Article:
File Mover 1.3 Released

This new version of File Mover includes a number of snazzy new features :)

  • UNC support
  • Multiple source/destination folders
  • File wildcarding support (e.g. only move files matching *.log)

The Advanced Settings script can be used to specify multiple source/destination folders as well as wildcarding and custom script execution when a file is successfully moved.

Here’s an example situation; I’d like to move any files that appear in the completed folder into another folder called video. When a file is moved I’d also like some VBscript executed to perform some custom task. In another folder I’d also like any files called some*.log moved into a UNC network fileshare, but don’t want any VBscript executing each time. To achieve this I can use this script in Advanced Settings:

exec:wscript “c:\something\whatever.vbs” “%1”


Click on through to the File Mover page for the download.

DriveMapPro v1.5 Released

DriveMapPro has had a number of usability enhancements which have been rolled into version 1.5. If you haven’t seen DriveMapPro, it’s a tool for power users who manage lots of servers. It sits in the system tray and gives you a simple interface allowing easy access to;

  • Map/unmap a network drive on the fly
  • Explore a mapped network drive
  • Quick launch a program against the server, e.g. VNC
  • Ping the server repeatedly (useful when you’re waiting for it to reboot!)

Click through to the DriveMapPro page to download it.

Energy Usage – Results

Last night I tried out the energy meter I bought from CPC to see whether I could save money by replacing the home file server with a newer, more energy efficient model.

These are the results:

Home Server
ASDL Router             On      On      On
Wireless AP             Off     On      On
600Mhz P3 File server   Off     Off     On
Totals                  16w     22w     70w

I was quite surprised to see that the old P3 running at 600Mhz doesn’t actually consume as much as I’d thought it would. With that setup running 24/7 it’s costing me around £4.70 a month.

To save power at night, I have the Wireless Access Point on a timer switch (together with a couple of other power adapters) that powers down from 11:30pm until 7:30am. These consume about 6w so that saves me around £1.60 a year in electric, as well as providing a bit of security on the Wireless AP at night.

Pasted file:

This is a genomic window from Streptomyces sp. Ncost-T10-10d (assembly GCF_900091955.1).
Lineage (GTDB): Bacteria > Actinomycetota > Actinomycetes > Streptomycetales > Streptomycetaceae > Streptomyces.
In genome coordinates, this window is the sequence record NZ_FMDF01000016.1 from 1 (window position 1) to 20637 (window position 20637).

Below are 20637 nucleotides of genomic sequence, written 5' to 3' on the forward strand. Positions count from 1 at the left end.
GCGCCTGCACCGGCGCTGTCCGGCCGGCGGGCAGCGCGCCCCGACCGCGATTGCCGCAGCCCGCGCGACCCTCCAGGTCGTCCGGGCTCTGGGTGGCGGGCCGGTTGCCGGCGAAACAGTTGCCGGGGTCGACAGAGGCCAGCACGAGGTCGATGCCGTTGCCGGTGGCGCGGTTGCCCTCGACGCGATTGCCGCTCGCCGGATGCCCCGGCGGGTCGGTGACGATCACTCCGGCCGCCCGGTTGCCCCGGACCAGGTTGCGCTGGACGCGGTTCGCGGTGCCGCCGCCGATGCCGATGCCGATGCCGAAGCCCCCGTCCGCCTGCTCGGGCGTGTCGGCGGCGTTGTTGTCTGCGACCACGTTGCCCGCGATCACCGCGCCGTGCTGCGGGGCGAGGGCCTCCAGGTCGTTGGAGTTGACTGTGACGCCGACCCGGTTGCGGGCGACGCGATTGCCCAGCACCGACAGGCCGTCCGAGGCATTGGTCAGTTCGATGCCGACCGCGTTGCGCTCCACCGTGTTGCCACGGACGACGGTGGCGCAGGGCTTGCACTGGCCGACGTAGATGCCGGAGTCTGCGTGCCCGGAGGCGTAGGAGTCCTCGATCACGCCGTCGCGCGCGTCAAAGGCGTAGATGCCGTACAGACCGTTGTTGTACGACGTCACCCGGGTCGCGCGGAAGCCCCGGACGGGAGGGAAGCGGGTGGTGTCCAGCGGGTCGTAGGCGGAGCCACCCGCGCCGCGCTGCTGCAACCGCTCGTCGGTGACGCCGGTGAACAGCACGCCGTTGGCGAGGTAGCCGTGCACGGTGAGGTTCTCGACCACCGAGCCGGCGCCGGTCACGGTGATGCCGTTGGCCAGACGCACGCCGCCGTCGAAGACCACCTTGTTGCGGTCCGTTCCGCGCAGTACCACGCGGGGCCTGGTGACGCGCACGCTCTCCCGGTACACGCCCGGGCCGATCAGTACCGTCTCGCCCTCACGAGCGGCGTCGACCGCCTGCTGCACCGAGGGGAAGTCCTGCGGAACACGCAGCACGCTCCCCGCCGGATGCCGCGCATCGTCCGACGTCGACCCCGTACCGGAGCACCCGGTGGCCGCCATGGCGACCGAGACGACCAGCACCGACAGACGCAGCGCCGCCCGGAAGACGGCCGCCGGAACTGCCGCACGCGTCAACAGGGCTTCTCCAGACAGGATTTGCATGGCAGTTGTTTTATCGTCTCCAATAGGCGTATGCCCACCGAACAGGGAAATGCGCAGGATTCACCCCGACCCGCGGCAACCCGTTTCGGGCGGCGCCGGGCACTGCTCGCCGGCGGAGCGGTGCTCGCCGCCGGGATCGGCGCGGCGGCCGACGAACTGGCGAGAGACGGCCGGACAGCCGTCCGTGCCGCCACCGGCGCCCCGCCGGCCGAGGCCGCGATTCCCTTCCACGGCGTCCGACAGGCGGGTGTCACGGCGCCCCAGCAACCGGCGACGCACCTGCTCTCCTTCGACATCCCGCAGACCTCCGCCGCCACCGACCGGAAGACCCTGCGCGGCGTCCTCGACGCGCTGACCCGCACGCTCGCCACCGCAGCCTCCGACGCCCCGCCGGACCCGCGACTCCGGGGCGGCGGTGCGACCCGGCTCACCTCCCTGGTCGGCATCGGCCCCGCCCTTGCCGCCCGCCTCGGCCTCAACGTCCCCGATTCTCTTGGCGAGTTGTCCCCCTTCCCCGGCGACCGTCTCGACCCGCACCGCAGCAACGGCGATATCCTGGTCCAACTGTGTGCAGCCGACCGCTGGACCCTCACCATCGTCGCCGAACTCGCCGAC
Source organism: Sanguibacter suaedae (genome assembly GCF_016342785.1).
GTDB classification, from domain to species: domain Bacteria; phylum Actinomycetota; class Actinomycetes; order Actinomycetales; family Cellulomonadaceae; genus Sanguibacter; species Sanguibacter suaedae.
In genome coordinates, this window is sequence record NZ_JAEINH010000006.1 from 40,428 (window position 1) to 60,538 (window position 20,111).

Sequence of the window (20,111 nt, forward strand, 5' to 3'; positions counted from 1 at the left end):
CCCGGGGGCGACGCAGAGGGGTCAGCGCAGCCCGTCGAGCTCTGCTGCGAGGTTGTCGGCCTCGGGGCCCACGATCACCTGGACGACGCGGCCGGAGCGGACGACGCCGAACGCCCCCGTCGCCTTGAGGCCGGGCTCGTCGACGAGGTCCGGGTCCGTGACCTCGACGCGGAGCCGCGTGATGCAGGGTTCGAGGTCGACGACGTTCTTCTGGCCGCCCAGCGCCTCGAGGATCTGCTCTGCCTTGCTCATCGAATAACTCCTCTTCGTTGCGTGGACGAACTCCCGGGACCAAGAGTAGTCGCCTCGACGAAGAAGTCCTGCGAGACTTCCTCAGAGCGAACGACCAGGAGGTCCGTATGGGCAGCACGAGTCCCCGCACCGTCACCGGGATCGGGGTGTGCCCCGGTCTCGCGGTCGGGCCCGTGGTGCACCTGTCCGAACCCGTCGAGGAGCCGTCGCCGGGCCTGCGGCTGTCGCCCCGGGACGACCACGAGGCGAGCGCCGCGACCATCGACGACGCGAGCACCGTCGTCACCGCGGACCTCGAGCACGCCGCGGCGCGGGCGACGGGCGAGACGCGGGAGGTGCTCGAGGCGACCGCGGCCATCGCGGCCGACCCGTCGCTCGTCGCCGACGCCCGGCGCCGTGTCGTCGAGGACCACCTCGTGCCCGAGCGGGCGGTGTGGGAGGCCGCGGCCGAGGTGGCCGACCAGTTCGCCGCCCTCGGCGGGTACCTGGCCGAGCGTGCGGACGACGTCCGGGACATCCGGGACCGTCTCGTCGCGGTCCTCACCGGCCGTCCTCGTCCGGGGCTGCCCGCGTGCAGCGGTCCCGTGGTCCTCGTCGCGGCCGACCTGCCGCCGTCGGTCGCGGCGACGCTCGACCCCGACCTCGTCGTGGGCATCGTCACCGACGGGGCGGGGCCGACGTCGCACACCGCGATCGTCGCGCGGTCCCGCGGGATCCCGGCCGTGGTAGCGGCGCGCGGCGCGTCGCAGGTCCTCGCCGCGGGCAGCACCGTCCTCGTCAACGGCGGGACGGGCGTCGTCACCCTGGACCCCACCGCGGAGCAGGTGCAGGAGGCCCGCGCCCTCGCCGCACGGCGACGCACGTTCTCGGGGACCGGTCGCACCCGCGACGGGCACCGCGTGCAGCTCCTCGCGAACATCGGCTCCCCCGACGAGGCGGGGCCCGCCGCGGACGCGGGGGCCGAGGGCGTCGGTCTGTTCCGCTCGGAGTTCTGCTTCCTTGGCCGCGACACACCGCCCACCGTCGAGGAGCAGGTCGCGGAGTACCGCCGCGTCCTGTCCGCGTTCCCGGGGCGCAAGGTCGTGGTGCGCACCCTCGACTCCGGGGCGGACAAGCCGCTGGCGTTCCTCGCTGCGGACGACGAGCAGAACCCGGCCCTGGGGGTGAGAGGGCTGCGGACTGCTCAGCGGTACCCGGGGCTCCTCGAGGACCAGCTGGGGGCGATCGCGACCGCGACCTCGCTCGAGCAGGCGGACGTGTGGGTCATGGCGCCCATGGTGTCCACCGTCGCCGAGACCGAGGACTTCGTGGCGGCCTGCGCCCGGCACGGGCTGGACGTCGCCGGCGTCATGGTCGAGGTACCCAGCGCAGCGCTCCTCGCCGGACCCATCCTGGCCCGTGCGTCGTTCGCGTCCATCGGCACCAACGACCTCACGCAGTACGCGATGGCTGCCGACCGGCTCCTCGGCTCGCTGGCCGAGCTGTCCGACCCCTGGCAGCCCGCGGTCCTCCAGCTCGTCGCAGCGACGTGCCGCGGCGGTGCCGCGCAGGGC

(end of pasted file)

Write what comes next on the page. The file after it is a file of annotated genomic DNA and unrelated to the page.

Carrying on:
After seeing what I used on the server, I tried it out on the main TV setup:

Wireless Client         On       On      On      On
Freeview                On       On      On      On
Amp                     St by    On      On      On
TV (32" CRT)            Sd by    Off     On      On
Xbox Media Centre       Off      Off     Off     On
Totals                  15w      39w     160-    205w
.                                        180w

It’s interesting to see the standby power consumption in the first column which totals 15w. Until a few months ago I used to leave everything on standby, but now switch everything off through a single switch on the power strip. This saves us around £8.70 a year.

To work out the costs, I used this Electricity Running Cost Calculator from UK Power. When I was weighing up whether to replace the file server with a more energy efficient model, I worked out the monthly cost for 2 levels of wattage, and used a quick accumulator in Excel to see how much each level would cost over the years.

Energy Meters

With all the recent electricity price increases it occurred to me that I really should know how much the appliances in my home use when they’re on standby. Therefore I ordered one of these energy meters from CPC.

At home we’ve actually pre-empted this by turning off the TV, Amp, and Freeview box at night (all on 1 switch on a powerstrip). However it’ll be interesting to see how much they’d all normally take up whilst on standby.

This web page can then be used (once you know that watts) to see how much they’d cost to run for a month:

What really interests me is how much power my server (on 24/7) is consuming. It’s an old 600mhz P3 which does the job for a fileserver. However, maybe replacing it with a MiniITX system that consumes around 40w of power would pay for itself in a couple of years.

I’ll find out in a few days when the meter is delivered :-)

Classic Gaming: Deuteros for the Amiga

Deuteros is one of those games I vividly remember from my game-playing days on the Amiga. Due to the number of games available I guess I played it for a few weeks, then dropped it. Amiga emulators for the PC now give me the chance to play the game again, without dragging the old hardware out of the loft.

The emulator I chose was WinUAE and setting it up is pretty easy once you’ve acquired the Kickstart ROM. After that, another search will give you disk images of the actual game. Deuteros had a custom save disk & I couldn’t get it to work through the emulator… however, WinUAE can simply Snapshot the entire (virtual Amiga) memory to a PC file; perfect!